HIV owes much of its devastating success to its envelope protein Env, which interacts with receptors on a host cell’s surface to allow viral entry. Because it is the only HIV protein directly exposed to the environment, Env is a major target of the anti-HIV immune response, but it evolves so rapidly that Env-targeting antibodies usually become ineffective within weeks. Much effort has thus been directed towards understanding the process of Env evolution, with the goal of developing broadly effective antibodies that are more difficult for HIV to escape.
As part of this effort, multiple projects in the Bloom Laboratory (Basic Sciences Division) have explored the evolutionary space available to Env. For example, graduate student Hugh Haddox, now a post-doc at UW, quantified the inherent mutational tolerance of each site in Env by measuring the effect of every possible amino acid substitution on viral replication in cell culture. Using a related approach, Adam Dingens, a graduate student in the Bloom and Overbaugh labs, studied how mutations in Env affect its ability to escape detection by a specific antibody.
While experiments like these provide valuable insight into the evolution of a single Env protein, a major question in the field is whether the results from a given study are relevant to Env variants isolated from different strains HIV. To address this question, Hugh and Adam teamed up to compare the mutational tolerances at each site for two evolutionarily distinct Env proteins. Their work was recently published in eLife. “This project examined how the evolutionary space available to HIV changes as the virus evolves. It was a very impressive collaboration” says Dr. Jesse Bloom.
Adam and Hugh chose to compare Envs that differ at 115 of 836 sites, both of which were isolated by the Overbaugh lab from infants infected through mother-to-child transmission. For each Env variant, they performed a technique called deep mutational scanning (DMS) by generating a library of viruses containing random single amino acid substitutions in the env gene and using high-throughput sequencing to determine which variants are able to infect human cells and replicate (see Figure). If a particular mutation reduces Env functionality, it will be statistically underrepresented in the population of viruses isolated after infection compared to its starting frequency in the initial library.
Most substitutions had similar effects on the function of both Env proteins, allowing the authors to determine which regions are highly tolerant of mutations and which are functionally constrained. In addition, both Env variants exhibited similar amino acid preferences at most positions. “Thus, although Env homologs can be highly divergent at the sequence level, this divergence does not necessarily imply divergence in evolutionary potential” explains Hugh. About 30 sites did show a shift in preference between the different Envs; these generally preferred a specific amino acid in one Env and tolerated many amino acids in the other.
Some mutations were tolerated differently by the two Env homologs, indicating that the mutational space available to a given virus can be context-dependent. The authors expected sites with contrasting tolerances to be located in diverged parts of the protein, but this was not the case. “Instead, it appears that changes in mutational effects at a given site are often due to long-range interactions between that site and other sites that differ in sequence. Interestingly, many of the sites with altered mutational effects are located in regions of Env that are highly conformationally dynamic. Thus, it is possible that the dynamic nature of these regions could help propagate such long-range interactions,” Hugh hypothesized.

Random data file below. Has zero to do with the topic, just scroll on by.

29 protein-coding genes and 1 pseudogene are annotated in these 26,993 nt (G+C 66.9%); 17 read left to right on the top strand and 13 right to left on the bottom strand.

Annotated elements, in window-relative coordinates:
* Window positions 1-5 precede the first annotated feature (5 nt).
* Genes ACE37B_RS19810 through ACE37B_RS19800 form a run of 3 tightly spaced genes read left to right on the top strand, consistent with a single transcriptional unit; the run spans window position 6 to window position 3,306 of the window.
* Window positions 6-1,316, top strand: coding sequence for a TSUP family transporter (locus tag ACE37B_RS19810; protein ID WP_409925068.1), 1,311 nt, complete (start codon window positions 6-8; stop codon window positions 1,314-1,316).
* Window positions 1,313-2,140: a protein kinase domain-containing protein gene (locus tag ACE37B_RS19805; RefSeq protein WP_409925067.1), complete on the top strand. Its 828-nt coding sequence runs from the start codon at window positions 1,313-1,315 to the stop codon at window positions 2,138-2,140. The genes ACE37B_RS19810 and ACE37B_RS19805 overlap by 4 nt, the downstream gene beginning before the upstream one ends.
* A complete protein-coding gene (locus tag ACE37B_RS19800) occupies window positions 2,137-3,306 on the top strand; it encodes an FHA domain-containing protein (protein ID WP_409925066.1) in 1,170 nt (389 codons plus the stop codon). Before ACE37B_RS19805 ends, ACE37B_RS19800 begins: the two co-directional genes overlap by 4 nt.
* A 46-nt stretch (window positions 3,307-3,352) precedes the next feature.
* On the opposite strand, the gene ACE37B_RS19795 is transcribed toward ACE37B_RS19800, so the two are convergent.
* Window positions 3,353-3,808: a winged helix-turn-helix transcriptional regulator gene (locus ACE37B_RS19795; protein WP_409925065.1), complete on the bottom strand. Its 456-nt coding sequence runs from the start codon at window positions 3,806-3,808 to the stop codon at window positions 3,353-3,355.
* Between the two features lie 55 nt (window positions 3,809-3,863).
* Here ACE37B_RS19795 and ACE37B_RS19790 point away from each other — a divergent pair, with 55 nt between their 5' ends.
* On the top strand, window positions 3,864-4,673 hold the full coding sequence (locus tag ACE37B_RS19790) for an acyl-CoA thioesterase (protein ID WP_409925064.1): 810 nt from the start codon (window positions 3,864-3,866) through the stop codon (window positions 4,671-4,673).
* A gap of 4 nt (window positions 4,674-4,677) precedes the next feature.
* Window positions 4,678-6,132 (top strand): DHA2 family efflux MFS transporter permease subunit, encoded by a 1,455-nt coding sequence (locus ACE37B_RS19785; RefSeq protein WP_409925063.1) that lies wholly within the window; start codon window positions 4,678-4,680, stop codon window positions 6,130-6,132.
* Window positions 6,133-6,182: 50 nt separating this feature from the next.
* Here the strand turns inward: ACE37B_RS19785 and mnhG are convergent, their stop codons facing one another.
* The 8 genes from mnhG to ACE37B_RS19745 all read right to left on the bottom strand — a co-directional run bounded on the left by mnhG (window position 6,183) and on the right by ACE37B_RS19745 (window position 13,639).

Importantly, the DMS experiment was carried out under laboratory conditions, in the absence of an immune response to the virus. This means that the results only identify mutations that affect Env function, not those that allow immune escape. Hugh and Adam used this to their advantage by combining the amino acid preference data from both Envs into a generalized model of the functional constraints on Env’s evolution. Using this model, they asked which sites appear to be evolving faster or slower in nature compared to what is expected given the functional constraints measured in the lab. This approach successfully pinpointed sites already known to be under strong immune selection and identified additional sites that may play a role in immune evasion by HIV.
The Bloom lab’s finding that diverged Env proteins exhibit similar amino acid preferences at most sites suggests that mapping of mutational tolerances for a small number of variants may be sufficient to approximate the evolutionary space available to all Envs, with the caveat that shifts in amino acid preference over time can generate context dependence. Thus, amino acid preference maps generated from DMS data can inform future efforts to analyze sequence-structure-function relationships during evolution. Further exploration of how long-range intra-protein interactions and immune pressures constrain viral evolution may help researchers anticipate HIV’s next move.
Haddox HK, Dingens AS, Hilton SK, Overbaugh J and Bloom JD. 2018. Mapping mutational effects along the evolutionary landscape of HIV envelope. eLife. 28:460-473
This work was supported by the National Institutes of Health, National Science Foundation, Howard Hughes Medical Institute, Simons Foundation and Collaboration for AIDS Vaccine Discovery.